But this book is much, much more than just a thesaurus!

They talk about the power of emotion in our writing. They tell how dialogue is a proven vehicle for expressing a character’s thoughts, beliefs, and opinions. But to convey feelings well, a writer must also utilize nonverbal communication such as body language, internal sensations and thoughts.

The Emotion Thesaurus will help writers brainstorm new ideas for expressing a character’s emotional state. And, it will help you avoid common  pitfalls such as telling, using cliched emotions and melodrama.

The book is also filled with writing tips throughout, such as:

WRITER’S TIP: Don’t get caught up on the eyes to convey emotion. While eyes are often the first thing we notice in real life, they provide very limited options for description possibilities as writers. Instead dig deeper, showing the how the character behaves through their body movement, actions and dialogue.


WRITER’S TIP: Smell triggers memory. Take advantage of this sense and build olfactory description into the scene. This will draw readers in and make them feel part of the action.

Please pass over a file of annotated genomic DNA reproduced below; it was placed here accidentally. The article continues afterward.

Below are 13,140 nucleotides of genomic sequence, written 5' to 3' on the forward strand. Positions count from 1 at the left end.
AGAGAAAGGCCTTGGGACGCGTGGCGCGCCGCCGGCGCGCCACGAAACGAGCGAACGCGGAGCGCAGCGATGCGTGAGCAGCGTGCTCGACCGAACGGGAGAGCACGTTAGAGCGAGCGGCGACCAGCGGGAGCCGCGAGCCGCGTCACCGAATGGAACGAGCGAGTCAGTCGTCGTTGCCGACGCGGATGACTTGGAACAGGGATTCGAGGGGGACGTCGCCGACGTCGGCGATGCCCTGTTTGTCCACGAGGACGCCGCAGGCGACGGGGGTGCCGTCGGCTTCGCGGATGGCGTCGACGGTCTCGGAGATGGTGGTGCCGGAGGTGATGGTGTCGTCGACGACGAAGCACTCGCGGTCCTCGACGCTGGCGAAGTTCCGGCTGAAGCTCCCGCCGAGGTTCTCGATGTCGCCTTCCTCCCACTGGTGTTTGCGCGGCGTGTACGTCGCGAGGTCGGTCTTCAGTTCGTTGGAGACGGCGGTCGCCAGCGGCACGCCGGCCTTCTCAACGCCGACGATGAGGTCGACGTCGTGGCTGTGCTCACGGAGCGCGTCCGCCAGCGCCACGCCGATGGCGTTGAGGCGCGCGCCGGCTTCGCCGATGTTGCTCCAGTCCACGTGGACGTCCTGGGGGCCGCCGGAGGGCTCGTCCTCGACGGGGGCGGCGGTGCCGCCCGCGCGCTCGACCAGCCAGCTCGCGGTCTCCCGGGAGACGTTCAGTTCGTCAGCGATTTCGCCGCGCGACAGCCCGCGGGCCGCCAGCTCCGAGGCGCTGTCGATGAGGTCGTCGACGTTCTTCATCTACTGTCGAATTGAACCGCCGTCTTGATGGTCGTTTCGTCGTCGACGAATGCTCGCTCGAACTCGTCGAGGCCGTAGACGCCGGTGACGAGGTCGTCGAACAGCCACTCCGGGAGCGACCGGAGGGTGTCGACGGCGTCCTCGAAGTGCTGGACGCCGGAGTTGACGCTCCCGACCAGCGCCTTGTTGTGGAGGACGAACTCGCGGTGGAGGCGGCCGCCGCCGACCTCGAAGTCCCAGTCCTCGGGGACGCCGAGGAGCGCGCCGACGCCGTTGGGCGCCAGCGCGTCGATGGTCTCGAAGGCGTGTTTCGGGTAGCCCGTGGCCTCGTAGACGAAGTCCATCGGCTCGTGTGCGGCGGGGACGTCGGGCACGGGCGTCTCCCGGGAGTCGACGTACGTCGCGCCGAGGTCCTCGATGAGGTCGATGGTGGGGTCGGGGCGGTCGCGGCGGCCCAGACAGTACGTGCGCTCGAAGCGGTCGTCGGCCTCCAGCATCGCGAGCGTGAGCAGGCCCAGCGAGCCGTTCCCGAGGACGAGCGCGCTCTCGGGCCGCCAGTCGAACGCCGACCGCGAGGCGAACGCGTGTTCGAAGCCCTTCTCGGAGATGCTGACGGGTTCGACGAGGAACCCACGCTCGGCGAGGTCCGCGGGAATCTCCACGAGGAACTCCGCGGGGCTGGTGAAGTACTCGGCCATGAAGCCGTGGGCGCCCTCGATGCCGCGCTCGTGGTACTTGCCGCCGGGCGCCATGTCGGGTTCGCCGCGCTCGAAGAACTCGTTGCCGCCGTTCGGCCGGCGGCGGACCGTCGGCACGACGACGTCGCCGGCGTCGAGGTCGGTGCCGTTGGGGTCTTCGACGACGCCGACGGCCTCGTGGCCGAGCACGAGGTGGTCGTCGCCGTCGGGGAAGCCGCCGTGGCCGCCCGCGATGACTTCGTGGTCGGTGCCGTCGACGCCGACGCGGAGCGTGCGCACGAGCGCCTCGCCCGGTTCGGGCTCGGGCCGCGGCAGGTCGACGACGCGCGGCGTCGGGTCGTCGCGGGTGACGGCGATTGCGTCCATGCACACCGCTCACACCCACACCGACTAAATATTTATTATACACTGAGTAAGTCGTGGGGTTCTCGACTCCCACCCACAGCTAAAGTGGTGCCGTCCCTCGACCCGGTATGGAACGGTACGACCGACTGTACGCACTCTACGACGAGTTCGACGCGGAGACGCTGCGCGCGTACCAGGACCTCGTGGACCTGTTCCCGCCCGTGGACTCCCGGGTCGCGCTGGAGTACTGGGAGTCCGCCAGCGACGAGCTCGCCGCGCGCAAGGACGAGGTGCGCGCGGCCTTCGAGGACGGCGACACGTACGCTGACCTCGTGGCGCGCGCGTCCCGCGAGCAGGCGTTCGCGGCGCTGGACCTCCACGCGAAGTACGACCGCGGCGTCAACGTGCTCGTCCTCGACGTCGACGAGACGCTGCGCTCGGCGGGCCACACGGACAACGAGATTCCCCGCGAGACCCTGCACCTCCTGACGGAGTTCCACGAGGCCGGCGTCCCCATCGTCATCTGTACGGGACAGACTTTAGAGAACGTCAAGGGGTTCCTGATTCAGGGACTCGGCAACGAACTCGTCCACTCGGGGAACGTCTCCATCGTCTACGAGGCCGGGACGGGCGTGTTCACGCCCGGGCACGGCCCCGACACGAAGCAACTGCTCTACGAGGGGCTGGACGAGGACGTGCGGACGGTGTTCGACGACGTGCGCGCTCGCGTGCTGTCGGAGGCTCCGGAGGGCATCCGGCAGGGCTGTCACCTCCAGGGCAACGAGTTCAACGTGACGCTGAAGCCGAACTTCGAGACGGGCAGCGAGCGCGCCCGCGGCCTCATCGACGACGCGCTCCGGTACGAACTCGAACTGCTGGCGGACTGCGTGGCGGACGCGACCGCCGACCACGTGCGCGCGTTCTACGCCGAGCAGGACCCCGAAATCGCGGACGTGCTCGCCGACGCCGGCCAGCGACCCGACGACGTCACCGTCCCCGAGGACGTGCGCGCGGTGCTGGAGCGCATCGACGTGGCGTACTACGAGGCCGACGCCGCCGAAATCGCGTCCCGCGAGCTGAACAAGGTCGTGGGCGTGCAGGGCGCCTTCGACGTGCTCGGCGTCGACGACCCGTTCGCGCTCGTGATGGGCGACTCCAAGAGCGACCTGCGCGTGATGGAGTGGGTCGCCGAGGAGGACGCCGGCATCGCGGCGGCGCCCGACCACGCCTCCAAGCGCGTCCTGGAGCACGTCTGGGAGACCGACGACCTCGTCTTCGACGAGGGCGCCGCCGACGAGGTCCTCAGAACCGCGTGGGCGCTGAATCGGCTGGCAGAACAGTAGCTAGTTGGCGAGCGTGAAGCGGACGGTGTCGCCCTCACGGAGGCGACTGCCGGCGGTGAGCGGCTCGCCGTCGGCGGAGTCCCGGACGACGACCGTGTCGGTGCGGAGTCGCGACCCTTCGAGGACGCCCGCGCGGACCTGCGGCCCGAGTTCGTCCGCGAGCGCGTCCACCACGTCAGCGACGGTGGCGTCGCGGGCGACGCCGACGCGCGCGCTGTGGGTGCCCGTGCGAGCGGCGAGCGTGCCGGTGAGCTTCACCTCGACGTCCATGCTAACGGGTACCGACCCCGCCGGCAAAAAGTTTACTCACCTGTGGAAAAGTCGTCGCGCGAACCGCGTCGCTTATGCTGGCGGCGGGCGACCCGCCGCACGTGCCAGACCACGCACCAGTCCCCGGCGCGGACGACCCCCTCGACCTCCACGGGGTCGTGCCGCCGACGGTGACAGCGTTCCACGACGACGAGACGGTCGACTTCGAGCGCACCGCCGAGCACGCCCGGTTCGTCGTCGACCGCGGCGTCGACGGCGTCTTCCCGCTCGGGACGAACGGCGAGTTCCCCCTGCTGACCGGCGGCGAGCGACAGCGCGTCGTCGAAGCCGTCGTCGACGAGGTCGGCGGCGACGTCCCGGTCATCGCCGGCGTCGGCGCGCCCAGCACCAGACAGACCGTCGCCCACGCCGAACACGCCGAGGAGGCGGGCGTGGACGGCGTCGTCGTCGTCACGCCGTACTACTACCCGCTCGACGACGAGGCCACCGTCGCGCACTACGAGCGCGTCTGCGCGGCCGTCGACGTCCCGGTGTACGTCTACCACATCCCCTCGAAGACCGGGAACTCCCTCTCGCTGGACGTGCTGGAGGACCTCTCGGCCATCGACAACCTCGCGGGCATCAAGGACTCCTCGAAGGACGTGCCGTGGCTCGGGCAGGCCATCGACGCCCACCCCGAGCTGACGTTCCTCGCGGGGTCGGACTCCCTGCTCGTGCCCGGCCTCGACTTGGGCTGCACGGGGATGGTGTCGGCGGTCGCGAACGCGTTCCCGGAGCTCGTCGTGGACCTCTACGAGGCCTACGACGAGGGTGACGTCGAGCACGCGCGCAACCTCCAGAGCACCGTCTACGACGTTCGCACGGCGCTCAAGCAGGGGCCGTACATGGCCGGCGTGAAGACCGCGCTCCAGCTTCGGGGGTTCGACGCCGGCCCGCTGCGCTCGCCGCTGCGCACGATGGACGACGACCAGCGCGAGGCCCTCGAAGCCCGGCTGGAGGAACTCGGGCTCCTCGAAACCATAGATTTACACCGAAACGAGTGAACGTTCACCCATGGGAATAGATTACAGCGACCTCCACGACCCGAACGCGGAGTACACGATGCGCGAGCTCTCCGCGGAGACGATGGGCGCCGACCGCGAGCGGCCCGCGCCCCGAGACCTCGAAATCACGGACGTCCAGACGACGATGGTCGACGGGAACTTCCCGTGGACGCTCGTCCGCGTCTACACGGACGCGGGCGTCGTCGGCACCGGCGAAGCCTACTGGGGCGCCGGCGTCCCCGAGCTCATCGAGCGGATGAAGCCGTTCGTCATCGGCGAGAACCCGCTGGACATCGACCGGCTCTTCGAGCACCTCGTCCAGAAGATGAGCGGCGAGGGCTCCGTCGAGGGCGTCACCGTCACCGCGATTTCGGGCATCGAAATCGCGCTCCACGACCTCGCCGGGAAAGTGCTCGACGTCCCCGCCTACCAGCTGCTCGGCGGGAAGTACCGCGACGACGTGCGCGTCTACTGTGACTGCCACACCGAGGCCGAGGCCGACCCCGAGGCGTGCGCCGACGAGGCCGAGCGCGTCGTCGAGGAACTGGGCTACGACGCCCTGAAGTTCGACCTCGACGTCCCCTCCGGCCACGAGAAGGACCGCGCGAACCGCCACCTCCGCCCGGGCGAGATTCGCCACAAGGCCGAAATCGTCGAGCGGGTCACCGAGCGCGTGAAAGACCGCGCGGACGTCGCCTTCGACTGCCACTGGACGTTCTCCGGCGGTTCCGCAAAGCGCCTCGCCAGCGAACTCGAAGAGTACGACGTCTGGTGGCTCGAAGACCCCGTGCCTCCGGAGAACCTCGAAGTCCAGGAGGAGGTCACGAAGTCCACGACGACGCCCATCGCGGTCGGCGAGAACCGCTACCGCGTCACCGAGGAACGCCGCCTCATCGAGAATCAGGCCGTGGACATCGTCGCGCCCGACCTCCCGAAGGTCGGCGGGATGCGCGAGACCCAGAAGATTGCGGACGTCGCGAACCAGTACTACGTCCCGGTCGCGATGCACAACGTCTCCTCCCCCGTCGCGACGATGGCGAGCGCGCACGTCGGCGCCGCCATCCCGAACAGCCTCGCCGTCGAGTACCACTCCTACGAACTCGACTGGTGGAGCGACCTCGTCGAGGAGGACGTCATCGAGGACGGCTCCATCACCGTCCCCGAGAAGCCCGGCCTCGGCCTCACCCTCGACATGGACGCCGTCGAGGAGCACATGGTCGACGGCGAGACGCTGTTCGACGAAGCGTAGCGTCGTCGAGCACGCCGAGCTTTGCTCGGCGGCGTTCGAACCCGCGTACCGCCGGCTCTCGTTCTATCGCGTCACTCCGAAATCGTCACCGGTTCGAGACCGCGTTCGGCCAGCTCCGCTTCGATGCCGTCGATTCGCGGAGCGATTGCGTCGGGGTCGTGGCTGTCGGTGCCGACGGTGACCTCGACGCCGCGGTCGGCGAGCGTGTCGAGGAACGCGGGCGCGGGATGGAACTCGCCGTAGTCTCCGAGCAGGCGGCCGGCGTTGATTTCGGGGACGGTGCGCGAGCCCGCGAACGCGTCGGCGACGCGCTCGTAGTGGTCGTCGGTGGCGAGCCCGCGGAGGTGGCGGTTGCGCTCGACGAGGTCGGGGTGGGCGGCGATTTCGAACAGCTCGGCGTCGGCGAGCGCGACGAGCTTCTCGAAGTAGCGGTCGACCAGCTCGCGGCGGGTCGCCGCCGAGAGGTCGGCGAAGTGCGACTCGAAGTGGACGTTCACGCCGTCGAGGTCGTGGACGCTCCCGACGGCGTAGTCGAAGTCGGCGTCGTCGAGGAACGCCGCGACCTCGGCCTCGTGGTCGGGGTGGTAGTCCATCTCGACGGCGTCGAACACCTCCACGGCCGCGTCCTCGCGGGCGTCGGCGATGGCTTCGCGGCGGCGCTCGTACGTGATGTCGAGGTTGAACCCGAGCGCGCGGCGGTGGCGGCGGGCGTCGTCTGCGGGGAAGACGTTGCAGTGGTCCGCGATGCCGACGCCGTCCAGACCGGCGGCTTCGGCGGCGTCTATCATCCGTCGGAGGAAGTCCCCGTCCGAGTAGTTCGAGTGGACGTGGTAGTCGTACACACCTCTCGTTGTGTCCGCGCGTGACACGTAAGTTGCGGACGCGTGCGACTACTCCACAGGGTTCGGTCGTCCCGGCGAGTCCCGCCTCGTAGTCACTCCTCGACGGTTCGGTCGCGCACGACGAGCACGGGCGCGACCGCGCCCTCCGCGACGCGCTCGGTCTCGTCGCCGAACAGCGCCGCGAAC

I have went through my PDF copy and copied and pasted all the writers tips and ran them off on my printer to have as easy reference. As a writer, I feel we can never have enough tips!

Here is a quote from me . . . 
Some people say anyone can write, but writing a good story is what we strive for. Can everyone write a good story?

With the help of this book, we can all become better writers.
I highly recommend it.

You can order the book here or go over to their site and order the PDF, which is what I have. 

Posted by Janet F. Smart on Creative Writing in the Blackberry Patch.
©Janet F. Smart

Monday, May 7, 2012

Launch Day with author/novelist Glynis Smy

I would like to introduce to you today, author/novelist Glynis Smy.


Today writer/poet, Glynis Smy adds author/novelist to her name. Her debut novel; Ripper, My Love, is launched in ebook format and paperback. The genre for this love story falls into the one of Historical Romance Suspense.

Growing up in late nineteenth century East London, Kitty Harper’s life is filled with danger and death – from her mother, her beloved neighbour and the working women of the streets.